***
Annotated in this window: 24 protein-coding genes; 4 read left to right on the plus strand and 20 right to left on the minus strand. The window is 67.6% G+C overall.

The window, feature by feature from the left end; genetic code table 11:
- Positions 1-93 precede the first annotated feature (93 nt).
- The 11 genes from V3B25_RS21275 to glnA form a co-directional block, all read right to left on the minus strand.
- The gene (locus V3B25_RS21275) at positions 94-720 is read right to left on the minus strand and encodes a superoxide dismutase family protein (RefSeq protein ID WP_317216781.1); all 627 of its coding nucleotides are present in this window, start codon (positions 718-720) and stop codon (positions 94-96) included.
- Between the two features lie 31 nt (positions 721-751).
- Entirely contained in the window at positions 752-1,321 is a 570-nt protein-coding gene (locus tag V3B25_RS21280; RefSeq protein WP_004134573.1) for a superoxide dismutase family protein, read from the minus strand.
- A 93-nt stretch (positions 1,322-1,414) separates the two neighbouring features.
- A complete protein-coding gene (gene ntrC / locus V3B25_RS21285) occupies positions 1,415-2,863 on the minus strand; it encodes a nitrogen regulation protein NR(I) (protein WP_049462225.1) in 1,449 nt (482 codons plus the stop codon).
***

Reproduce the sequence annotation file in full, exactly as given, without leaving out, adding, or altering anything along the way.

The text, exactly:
Annotated in this window: 24 protein-coding genes; 4 read left to right on the plus strand and 20 right to left on the minus strand. The window is 67.6% G+C overall.

The window, feature by feature from the left end; genetic code table 11:
- Positions 1-93 precede the first annotated feature (93 nt).
- The 11 genes from V3B25_RS21275 to glnA form a co-directional block, all read right to left on the minus strand.
- The gene (locus V3B25_RS21275) at positions 94-720 is read right to left on the minus strand and encodes a superoxide dismutase family protein (RefSeq protein ID WP_317216781.1); all 627 of its coding nucleotides are present in this window, start codon (positions 718-720) and stop codon (positions 94-96) included.
- Between the two features lie 31 nt (positions 721-751).
- Entirely contained in the window at positions 752-1,321 is a 570-nt protein-coding gene (locus tag V3B25_RS21280; RefSeq protein WP_004134573.1) for a superoxide dismutase family protein, read from the minus strand.
- A 93-nt stretch (positions 1,322-1,414) separates the two neighbouring features.
- A complete protein-coding gene (gene ntrC / locus V3B25_RS21285) occupies positions 1,415-2,863 on the minus strand; it encodes a nitrogen regulation protein NR(I) (protein WP_049462225.1) in 1,449 nt (482 codons plus the stop codon).